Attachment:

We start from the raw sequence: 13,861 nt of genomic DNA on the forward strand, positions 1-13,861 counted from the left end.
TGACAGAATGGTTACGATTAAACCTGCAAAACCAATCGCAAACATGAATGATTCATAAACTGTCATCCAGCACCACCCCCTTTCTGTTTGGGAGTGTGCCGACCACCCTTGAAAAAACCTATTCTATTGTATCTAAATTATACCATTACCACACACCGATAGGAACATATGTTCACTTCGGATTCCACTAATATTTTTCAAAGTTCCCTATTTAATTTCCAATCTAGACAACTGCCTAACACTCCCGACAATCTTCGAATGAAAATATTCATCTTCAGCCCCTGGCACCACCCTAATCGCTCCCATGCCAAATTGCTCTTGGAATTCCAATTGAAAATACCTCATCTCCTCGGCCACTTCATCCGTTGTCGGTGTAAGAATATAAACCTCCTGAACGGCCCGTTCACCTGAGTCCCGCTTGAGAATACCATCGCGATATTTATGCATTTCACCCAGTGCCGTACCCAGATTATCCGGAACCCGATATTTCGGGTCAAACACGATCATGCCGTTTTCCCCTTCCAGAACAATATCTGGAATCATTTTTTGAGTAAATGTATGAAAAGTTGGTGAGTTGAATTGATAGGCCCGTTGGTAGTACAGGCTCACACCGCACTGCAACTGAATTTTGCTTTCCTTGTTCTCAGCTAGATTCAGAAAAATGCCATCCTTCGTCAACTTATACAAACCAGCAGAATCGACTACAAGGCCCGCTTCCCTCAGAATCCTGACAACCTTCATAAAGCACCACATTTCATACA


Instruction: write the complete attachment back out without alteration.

We start from the raw sequence: 13,861 nt of genomic DNA on the forward strand, positions 1-13,861 counted from the left end.
TGACAGAATGGTTACGATTAAACCTGCAAAACCAATCGCAAACATGAATGATTCATAAACTGTCATCCAGCACCACCCCCTTTCTGTTTGGGAGTGTGCCGACCACCCTTGAAAAAACCTATTCTATTGTATCTAAATTATACCATTACCACACACCGATAGGAACATATGTTCACTTCGGATTCCACTAATATTTTTCAAAGTTCCCTATTTAATTTCCAATCTAGACAACTGCCTAACACTCCCGACAATCTTCGAATGAAAATATTCATCTTCAGCCCCTGGCACCACCCTAATCGCTCCCATGCCAAATTGCTCTTGGAATTCCAATTGAAAATACCTCATCTCCTCGGCCACTTCATCCGTTGTCGGTGTAAGAATATAAACCTCCTGAACGGCCCGTTCACCTGAGTCCCGCTTGAGAATACCATCGCGATATTTATGCATTTCACCCAGTGCCGTACCCAGATTATCCGGAACCCGATATTTCGGGTCAAACACGATCATGCCGTTTTCCCCTTCCAGAACAATATCTGGAATCATTTTTTGAGTAAATGTATGAAAAGTTGGTGAGTTGAATTGATAGGCCCGTTGGTAGTACAGGCTCACACCGCACTGCAACTGAATTTTGCTTTCCTTGTTCTCAGCTAGATTCAGAAAAATGCCATCCTTCGTCAACTTATACAAACCAGCAGAATCGACTACAAGGCCCGCTTCCCTCAGAATCCTGACAACCTTCATAAAGCACCACATTTCATACA